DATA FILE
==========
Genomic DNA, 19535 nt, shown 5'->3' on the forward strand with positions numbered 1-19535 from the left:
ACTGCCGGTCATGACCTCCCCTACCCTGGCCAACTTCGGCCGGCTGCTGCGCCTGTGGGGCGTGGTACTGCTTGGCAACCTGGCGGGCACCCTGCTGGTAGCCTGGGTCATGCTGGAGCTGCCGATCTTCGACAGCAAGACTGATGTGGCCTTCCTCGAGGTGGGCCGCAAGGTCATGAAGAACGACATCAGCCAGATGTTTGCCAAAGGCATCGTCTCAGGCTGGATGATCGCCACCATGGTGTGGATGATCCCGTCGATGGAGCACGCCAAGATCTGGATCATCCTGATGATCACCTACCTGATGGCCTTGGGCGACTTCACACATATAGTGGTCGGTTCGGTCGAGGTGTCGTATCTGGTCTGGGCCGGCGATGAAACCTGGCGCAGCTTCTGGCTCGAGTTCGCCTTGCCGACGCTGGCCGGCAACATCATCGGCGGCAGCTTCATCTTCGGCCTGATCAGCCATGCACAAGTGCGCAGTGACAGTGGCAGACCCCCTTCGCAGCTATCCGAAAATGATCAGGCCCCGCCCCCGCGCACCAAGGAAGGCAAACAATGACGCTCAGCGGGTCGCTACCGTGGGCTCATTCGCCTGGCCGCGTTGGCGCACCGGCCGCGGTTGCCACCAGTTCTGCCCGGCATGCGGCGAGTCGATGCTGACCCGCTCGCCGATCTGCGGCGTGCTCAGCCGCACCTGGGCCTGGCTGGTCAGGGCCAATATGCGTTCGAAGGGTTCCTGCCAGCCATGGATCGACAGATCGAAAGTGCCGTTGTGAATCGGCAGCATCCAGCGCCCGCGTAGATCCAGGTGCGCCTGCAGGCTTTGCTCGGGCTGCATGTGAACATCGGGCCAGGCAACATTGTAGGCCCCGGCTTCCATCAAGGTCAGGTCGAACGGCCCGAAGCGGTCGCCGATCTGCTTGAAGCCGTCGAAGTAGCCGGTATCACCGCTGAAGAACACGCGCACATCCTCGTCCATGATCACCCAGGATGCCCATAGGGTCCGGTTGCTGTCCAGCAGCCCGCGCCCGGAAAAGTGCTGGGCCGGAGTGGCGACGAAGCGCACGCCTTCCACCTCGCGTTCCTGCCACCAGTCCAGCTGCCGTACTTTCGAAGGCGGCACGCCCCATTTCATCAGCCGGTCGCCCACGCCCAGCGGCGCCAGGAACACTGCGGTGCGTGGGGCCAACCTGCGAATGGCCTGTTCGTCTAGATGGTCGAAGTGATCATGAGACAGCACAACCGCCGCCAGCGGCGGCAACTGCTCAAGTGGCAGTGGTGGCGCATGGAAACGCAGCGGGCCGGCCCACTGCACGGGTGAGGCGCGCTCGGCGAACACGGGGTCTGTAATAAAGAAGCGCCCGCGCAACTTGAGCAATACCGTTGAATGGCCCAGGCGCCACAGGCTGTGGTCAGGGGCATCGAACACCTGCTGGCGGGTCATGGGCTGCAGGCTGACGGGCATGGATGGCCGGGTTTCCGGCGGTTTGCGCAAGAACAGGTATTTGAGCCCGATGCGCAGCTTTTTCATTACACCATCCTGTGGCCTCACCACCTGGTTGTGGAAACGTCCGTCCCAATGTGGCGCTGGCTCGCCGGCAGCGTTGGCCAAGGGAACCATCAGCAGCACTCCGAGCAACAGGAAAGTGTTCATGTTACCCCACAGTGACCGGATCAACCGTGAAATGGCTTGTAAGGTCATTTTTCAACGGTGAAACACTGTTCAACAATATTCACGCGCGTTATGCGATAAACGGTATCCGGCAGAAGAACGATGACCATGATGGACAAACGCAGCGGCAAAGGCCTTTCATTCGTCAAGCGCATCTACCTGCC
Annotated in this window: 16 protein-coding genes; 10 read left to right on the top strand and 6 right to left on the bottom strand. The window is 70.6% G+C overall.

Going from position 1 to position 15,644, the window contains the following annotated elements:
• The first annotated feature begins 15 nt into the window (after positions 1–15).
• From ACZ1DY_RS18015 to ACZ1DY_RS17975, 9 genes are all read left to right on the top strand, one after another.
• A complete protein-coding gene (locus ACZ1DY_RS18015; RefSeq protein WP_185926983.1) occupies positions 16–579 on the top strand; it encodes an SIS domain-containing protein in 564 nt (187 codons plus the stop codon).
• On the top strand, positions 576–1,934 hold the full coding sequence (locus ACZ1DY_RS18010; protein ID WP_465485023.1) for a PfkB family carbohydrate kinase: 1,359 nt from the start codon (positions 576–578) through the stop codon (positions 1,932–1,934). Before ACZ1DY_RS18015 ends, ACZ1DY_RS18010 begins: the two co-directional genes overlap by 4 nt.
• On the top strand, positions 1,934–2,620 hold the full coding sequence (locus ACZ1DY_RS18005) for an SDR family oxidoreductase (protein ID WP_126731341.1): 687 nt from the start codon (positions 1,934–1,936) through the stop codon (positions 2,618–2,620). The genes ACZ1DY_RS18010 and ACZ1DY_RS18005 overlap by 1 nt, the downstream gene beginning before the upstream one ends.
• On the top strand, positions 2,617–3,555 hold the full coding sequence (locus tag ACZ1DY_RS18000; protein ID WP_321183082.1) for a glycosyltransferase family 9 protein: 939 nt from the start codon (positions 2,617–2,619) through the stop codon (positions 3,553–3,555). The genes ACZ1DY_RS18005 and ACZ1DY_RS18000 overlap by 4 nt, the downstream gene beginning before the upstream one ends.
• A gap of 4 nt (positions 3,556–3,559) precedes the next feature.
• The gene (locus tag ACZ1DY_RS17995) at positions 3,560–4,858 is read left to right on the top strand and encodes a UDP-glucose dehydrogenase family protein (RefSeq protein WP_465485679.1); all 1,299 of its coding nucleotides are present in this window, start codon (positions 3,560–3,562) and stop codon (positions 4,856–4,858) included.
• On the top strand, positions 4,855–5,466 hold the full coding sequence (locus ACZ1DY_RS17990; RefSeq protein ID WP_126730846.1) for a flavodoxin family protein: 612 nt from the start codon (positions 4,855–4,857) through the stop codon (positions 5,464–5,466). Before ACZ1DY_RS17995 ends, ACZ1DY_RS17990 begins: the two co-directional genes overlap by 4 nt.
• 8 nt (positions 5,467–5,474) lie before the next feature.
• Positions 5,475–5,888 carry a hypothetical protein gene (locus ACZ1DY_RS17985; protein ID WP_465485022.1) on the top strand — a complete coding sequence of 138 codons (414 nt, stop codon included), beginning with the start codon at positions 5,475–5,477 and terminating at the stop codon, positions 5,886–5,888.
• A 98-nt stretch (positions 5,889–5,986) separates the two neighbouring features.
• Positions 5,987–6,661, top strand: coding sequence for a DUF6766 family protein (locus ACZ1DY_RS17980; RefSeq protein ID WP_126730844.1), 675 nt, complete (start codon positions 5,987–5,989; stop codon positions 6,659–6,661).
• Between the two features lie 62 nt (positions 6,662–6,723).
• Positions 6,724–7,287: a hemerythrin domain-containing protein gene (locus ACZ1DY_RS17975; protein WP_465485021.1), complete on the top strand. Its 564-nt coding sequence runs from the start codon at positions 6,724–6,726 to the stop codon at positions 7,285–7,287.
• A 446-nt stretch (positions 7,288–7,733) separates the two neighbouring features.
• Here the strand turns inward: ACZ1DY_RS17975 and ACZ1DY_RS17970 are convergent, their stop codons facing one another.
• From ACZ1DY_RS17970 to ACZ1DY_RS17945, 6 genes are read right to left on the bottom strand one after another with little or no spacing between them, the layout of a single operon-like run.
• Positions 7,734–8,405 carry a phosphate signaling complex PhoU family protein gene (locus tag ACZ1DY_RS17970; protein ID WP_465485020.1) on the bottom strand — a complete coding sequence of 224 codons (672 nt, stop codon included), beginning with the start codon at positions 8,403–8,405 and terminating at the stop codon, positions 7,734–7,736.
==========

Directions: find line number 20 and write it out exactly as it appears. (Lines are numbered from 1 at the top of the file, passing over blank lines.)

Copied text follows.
• A 446-nt stretch (positions 7,288–7,733) separates the two neighbouring features.